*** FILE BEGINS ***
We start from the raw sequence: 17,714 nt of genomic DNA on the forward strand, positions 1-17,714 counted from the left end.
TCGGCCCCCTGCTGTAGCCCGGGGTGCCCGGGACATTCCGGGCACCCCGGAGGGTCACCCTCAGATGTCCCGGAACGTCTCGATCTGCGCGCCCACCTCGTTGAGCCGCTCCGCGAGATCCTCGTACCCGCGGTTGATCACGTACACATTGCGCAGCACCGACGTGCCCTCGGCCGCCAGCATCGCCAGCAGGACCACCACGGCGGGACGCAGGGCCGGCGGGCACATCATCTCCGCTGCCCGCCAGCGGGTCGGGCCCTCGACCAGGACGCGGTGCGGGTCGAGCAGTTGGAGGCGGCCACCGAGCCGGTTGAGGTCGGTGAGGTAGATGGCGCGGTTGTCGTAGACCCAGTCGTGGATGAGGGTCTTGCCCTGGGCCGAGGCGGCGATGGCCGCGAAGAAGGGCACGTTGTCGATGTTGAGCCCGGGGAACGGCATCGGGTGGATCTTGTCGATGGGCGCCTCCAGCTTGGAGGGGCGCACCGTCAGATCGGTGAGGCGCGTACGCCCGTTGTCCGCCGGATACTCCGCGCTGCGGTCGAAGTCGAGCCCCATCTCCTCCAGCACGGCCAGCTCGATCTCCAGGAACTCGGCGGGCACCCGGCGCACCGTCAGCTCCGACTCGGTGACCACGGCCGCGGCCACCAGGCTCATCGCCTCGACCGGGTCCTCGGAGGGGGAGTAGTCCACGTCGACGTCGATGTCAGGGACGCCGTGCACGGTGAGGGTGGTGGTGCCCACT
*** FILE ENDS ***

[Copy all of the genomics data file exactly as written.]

We start from the raw sequence: 17,714 nt of genomic DNA on the forward strand, positions 1-17,714 counted from the left end.
TCGGCCCCCTGCTGTAGCCCGGGGTGCCCGGGACATTCCGGGCACCCCGGAGGGTCACCCTCAGATGTCCCGGAACGTCTCGATCTGCGCGCCCACCTCGTTGAGCCGCTCCGCGAGATCCTCGTACCCGCGGTTGATCACGTACACATTGCGCAGCACCGACGTGCCCTCGGCCGCCAGCATCGCCAGCAGGACCACCACGGCGGGACGCAGGGCCGGCGGGCACATCATCTCCGCTGCCCGCCAGCGGGTCGGGCCCTCGACCAGGACGCGGTGCGGGTCGAGCAGTTGGAGGCGGCCACCGAGCCGGTTGAGGTCGGTGAGGTAGATGGCGCGGTTGTCGTAGACCCAGTCGTGGATGAGGGTCTTGCCCTGGGCCGAGGCGGCGATGGCCGCGAAGAAGGGCACGTTGTCGATGTTGAGCCCGGGGAACGGCATCGGGTGGATCTTGTCGATGGGCGCCTCCAGCTTGGAGGGGCGCACCGTCAGATCGGTGAGGCGCGTACGCCCGTTGTCCGCCGGATACTCCGCGCTGCGGTCGAAGTCGAGCCCCATCTCCTCCAGCACGGCCAGCTCGATCTCCAGGAACTCGGCGGGCACCCGGCGCACCGTCAGCTCCGACTCGGTGACCACGGCCGCGGCCACCAGGCTCATCGCCTCGACCGGGTCCTCGGAGGGGGAGTAGTCCACGTCGACGTCGATGTCAGGGACGCCGTGCACGGTGAGGGTGGTGGTGCCCACT